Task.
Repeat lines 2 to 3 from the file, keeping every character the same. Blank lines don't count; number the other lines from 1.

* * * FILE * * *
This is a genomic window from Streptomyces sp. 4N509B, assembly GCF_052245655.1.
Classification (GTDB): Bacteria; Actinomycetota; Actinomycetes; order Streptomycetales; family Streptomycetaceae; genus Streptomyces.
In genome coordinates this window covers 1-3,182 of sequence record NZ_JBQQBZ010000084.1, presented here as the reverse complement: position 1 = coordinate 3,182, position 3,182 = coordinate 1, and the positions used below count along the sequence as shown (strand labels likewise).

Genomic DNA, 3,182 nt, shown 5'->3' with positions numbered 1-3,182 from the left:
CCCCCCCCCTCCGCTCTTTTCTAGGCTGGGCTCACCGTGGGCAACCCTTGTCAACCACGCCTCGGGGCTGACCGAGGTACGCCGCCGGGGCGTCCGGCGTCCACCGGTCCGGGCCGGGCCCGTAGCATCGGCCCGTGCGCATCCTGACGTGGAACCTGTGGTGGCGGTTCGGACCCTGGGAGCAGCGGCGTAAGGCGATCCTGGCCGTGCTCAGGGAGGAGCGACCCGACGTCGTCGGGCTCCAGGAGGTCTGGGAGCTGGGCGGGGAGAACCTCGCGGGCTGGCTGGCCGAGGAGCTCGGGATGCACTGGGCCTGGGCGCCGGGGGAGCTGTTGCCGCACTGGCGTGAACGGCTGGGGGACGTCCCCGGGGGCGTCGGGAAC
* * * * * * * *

Classification (GTDB): Bacteria; Actinomycetota; Actinomycetes; order Streptomycetales; family Streptomycetaceae; genus Streptomyces.
In genome coordinates this window covers 1-3,182 of sequence record NZ_JBQQBZ010000084.1, presented here as the reverse complement: position 1 = coordinate 3,182, position 3,182 = coordinate 1, and the positions used below count along the sequence as shown (strand labels likewise).